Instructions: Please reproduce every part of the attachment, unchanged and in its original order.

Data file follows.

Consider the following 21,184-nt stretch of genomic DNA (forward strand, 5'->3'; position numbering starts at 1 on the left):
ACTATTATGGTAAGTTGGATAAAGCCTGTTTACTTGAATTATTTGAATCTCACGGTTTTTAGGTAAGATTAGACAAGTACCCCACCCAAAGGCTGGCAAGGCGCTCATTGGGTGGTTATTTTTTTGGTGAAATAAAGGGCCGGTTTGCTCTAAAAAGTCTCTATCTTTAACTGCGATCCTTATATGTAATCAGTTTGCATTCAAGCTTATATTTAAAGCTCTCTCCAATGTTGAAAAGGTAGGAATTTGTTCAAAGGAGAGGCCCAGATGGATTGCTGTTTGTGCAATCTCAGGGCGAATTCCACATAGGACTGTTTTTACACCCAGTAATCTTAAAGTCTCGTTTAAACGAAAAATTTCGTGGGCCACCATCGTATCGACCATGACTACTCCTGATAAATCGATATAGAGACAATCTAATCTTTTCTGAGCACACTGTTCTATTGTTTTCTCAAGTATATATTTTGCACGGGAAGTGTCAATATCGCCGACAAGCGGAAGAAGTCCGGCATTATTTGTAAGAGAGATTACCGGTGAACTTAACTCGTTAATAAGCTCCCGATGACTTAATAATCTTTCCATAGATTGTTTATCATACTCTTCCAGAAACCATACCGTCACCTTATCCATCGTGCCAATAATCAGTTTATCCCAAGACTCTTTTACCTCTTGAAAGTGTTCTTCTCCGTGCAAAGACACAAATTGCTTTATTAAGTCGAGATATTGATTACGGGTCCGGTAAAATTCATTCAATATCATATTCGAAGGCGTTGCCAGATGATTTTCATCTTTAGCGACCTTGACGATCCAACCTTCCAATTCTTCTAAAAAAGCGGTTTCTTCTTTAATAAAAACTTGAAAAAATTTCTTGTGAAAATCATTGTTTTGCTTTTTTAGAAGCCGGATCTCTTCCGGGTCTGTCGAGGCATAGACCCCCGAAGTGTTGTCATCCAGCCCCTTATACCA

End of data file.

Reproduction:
Consider the following 21,184-nt stretch of genomic DNA (forward strand, 5'->3'; position numbering starts at 1 on the left):
ACTATTATGGTAAGTTGGATAAAGCCTGTTTACTTGAATTATTTGAATCTCACGGTTTTTAGGTAAGATTAGACAAGTACCCCACCCAAAGGCTGGCAAGGCGCTCATTGGGTGGTTATTTTTTTGGTGAAATAAAGGGCCGGTTTGCTCTAAAAAGTCTCTATCTTTAACTGCGATCCTTATATGTAATCAGTTTGCATTCAAGCTTATATTTAAAGCTCTCTCCAATGTTGAAAAGGTAGGAATTTGTTCAAAGGAGAGGCCCAGATGGATTGCTGTTTGTGCAATCTCAGGGCGAATTCCACATAGGACTGTTTTTACACCCAGTAATCTTAAAGTCTCGTTTAAACGAAAAATTTCGTGGGCCACCATCGTATCGACCATGACTACTCCTGATAAATCGATATAGAGACAATCTAATCTTTTCTGAGCACACTGTTCTATTGTTTTCTCAAGTATATATTTTGCACGGGAAGTGTCAATATCGCCGACAAGCGGAAGAAGTCCGGCATTATTTGTAAGAGAGATTACCGGTGAACTTAACTCGTTAATAAGCTCCCGATGACTTAATAATCTTTCCATAGATTGTTTATCATACTCTTCCAGAAACCATACCGTCACCTTATCCATCGTGCCAATAATCAGTTTATCCCAAGACTCTTTTACCTCTTGAAAGTGTTCTTCTCCGTGCAAAGACACAAATTGCTTTATTAAGTCGAGATATTGATTACGGGTCCGGTAAAATTCATTCAATATCATATTCGAAGGCGTTGCCAGATGATTTTCATCTTTAGCGACCTTGACGATCCAACCTTCCAATTCTTCTAAAAAAGCGGTTTCTTCTTTAATAAAAACTTGAAAAAATTTCTTGTGAAAATCATTGTTTTGCTTTTTTAGAAGCCGGATCTCTTCCGGGTCTGTCGAGGCATAGACCCCCGAAGTGTTGTCATCCAGCCCCTTATACCA